Thanks for the feedback. I too actually wear plain black Assos Uno FI’s. I picked up some decent Voler bibs on sale last year to use for cross, in case I go down, so that I don’t tear my nicer road bibs. Well, turns out, though I’m loath to admit it, I think the $55 Voler Elite FS bibs (normally over $100 but on sale) are nicer for me than the Assos. My Assos have the blue pad, which might be too bulky unless doing really long rides. The Volers have a thinner red pad that works just fine for me.

    In the market for some new, solid black, solid performing bibs. Know this is a tough one, as everyone has a different need/preference in this area.

  15. @brett

    OK, cheers; I was just curious. I’ve had a look at the website, and must say the jerseys look très classy. Also nice to see that some of the site photo’s were taken at the actual Vélodrome.

    Tempted…

  16. I wish more companies kept their past in mind when designing modern products.  Not go “retro” but keep the same stripes, colors, or something unique throughout time.  I love buying things that are on the cutting edge of technology but it means even more if it has a link to the past.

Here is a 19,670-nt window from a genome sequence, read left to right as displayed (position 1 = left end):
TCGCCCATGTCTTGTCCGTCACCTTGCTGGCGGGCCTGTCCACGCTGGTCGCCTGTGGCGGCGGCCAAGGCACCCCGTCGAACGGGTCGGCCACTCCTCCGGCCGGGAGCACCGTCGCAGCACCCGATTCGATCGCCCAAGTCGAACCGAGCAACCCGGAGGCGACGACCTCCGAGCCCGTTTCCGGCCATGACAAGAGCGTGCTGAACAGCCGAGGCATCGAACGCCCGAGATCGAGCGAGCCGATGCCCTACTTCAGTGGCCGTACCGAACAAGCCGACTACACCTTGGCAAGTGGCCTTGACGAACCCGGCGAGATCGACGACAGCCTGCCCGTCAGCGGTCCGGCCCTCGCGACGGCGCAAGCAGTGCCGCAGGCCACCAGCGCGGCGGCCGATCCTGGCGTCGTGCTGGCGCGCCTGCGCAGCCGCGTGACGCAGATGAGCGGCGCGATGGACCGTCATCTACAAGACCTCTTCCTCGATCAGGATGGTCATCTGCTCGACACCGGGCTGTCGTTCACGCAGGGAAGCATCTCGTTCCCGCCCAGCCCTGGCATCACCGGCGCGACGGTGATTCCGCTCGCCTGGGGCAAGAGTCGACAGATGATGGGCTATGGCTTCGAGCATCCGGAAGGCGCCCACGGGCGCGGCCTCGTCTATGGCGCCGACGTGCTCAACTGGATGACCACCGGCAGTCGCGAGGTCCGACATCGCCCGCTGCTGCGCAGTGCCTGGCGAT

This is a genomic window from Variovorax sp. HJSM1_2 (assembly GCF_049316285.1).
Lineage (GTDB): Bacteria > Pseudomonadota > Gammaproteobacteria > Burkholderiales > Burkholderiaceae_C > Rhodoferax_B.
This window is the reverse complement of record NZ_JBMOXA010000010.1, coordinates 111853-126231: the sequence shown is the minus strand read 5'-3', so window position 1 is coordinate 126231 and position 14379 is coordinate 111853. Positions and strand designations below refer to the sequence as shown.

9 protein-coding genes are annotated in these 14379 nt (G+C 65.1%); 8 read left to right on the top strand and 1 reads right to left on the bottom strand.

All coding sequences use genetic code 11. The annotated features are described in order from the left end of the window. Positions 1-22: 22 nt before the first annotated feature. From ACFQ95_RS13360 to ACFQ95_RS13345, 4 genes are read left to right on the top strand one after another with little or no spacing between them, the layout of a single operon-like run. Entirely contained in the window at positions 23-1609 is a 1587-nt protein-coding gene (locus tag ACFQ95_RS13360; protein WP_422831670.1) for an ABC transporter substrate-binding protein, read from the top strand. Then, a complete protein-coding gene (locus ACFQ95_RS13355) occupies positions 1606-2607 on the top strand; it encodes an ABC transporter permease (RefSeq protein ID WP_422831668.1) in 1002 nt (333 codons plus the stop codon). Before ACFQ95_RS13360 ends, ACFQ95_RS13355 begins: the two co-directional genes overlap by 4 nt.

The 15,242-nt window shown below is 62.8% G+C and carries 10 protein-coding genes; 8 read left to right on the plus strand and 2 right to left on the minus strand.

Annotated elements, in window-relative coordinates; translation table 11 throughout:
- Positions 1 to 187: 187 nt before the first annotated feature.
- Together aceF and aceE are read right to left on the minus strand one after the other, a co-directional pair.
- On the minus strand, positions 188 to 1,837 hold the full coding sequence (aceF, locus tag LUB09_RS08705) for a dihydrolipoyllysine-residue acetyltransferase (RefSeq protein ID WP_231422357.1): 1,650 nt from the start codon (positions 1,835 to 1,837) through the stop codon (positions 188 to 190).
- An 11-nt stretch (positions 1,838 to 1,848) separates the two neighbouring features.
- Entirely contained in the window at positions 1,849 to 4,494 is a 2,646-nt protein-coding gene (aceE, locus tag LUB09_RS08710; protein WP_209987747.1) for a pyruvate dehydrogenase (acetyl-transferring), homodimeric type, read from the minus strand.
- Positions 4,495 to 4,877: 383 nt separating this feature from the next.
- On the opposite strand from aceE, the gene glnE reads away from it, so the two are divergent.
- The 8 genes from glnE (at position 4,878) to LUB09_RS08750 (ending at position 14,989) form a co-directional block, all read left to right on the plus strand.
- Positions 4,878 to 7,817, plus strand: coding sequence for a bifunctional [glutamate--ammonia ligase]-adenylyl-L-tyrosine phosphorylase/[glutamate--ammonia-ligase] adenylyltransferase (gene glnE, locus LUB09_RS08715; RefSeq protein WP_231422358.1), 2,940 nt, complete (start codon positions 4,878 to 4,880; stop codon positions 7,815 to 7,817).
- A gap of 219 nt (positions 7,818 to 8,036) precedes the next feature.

17. @Ron

    Has anyone tried anything from Solo CC? Their jerseys are very nice & I’m also wondering about the “lugged” bibs. I’ve dug up mostly positive reviews but one person mention the red chamois staind his white saddle. Maybe a one-time problem? Or maybe they’ve correct the problem, as this review was made in 2011.

    Bibs look nice, plain and simple.

    I’ve got the Solo lugged bibs, the Heuvel jersey, two caps and the wool socks.

    I like the bibs quite a bit, though they don’t feature as many panels as most bibs seem to these days and the inseam is on the shorter side.  The pad isn’t one I’ve seen in any other short before, but its quite nice.  Not too thick, but with enough firm padding to support longer rides.  The lycra has a good weight to it.  If you want a classic look short, they’re worth a try.  I will say that the white upper bib portion got pretty dingy quite quickly though.  I’ve got a black saddle so I can’t comment on whether it stains, but perhaps that’s what bled in the wash to make the mesh look less that bright white.